Wednesday, December 12th, 2018

Popular “Health” Magazines Aren’t Always Focused on Health

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I was flipping through a “health” magazine today just to check it out. I put health in quotes because even though it appeared to be about health, I found much of its contents misleading, wrong, and not so healthy.

The Picture Shows One Thing, The Words Say Another.

I will use just one article as an example of misleading information. The photo showed bowls of whole grains. I thought, “Great! People need to know more about whole grains, what they are, why they are good, and how to prepare them.” But once I started reading the article, it fell flat of my expectations, and that’s putting it lightly. It gave a few benefits of eating whole grains, and then went into giving supposedly “healthy” “whole grain” recipes. The article didn’t even name any whole grains — not even labeling the bowls of whole grains in their photo. Heck, I wouldn’t be surprised if the author didn’t even know what they were! The article didn’t give examples of whole grains, where to buy them nor how to prepare them. What it did give were some weird recipes using processed products, such as stale bread and toaster waffles which were supposed to be the “whole grains” in the recipes. To be blunt, in my opinion that’s pretty lame. The crazy thing is, some of the ingredients in their recipes actually contribute to the ailments that they insinuated whole grains prevented. Plus, the ingredients that they combined actually hinders digestion, which causes fatigue, contributes to other health issues, and slows metabolism.

It’s About Making Money, Not Health.

As far as the magazine went, it seemed it was all about weight loss, vanity, fear (reducing it or building confidence) and pain reduction, plus unrelated stuff such as entertainment and celebrities. “Ingenious!” I thought. “What a great way to make money!” If you look at the number of people that want to lose weight, look good, get over fear, rid themselves of pain, and lose themselves in someone else’s life, it’s enormous! So basically, they are just tapping into a huge market. The problem is, the info they are giving isn’t always on the mark. And in some cases, it’s just downright wrong. It makes me wonder… Do they really even care about health?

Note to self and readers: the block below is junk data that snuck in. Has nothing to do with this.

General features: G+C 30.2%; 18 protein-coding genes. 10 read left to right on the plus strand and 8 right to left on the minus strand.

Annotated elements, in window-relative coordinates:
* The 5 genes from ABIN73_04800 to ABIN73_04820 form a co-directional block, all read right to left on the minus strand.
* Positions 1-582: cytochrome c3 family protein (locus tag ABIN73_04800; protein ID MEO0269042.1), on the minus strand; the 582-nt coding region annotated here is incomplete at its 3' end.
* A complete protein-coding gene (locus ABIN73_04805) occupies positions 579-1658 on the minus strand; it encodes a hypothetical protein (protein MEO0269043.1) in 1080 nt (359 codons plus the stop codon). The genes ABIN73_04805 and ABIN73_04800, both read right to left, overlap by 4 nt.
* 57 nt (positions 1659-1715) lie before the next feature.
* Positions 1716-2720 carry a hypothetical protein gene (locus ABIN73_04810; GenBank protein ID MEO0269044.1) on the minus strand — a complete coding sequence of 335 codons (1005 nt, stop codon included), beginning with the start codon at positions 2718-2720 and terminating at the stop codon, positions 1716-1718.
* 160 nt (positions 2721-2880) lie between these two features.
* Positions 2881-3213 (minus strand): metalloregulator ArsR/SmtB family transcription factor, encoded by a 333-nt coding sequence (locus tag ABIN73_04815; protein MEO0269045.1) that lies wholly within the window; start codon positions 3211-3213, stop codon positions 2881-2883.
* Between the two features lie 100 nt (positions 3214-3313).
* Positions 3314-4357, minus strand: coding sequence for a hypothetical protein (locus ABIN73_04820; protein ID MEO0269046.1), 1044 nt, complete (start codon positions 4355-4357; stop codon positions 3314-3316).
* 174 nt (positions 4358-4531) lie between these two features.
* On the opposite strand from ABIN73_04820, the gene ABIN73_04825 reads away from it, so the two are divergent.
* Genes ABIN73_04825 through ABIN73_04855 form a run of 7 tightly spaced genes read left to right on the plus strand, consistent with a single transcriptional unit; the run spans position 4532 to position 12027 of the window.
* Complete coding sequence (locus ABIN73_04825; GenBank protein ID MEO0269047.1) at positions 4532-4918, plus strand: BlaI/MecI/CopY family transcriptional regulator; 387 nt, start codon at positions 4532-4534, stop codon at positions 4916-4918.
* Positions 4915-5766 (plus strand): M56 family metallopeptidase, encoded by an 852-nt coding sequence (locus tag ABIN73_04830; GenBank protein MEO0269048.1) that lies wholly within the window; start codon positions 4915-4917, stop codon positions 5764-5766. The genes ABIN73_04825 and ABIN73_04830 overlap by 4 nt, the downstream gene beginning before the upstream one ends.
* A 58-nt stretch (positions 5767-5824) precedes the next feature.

How to Check the Integrity of a Health Magazine.

  • Look at the advertisers and how many ads are in the magazine. Are the ads for healthy products? Are the products even health related? In this magazine, 54 of the 150 pages were for advertising. That doesn’t count the articles on products that the magazine was promoting. You can add a few more pages for those. That’s a lot of ads! Of those 54 pages, only 14 of the ads were health related. What’s worse is some of the ads promoted blatantly unhealthy products, such as processed food, alcohol, and junk food. The funny thing I noticed is that some of the ads that were for non-health related products, disguised their ads with healthy imagery — such as someone doing yoga — in a car ad.
  • How healthy are the articles? Are they about health or vanity (for example, weight loss)? Are they even health related? Are they about eating processed foods full of artificial sweeteners and/or preservatives just for the sake of cutting calories? Who is writing the article? What’s his/her background or qualifications? If the magazine contains articles about flat abs, good sex, losing weight and celebrity diets, be skeptical of its integrity.
  • What is the magazine’s price? You may not have thought about it, but like most things, you get what you pay for. If the cost is pretty low, most likely content is influenced by the advertisers.

I Leave You with This:

Weight loss doesn’t always equal good health (Obviously, you can look at cancer patients, drug addicts, the malnutritioned, and those with eating disorders to know this). Looking good doesn’t always equal good health (Why do seemingly healthy top athletes get diseases such as cancer?). Not having pain does not always equal good health (you can take a pain medication and be free of pain) — and so on. BUT, it does work the other way around — if you are healthy, those things I just listed, and then some, usually fall into place. Start thinking about getting healthy so you live a good, long, energetic life. Think about what you are eating and where it comes from, rather than how many calories it contains. Everybody is different, but we all need nutritious whole food, clean water and exercise to be healthy.

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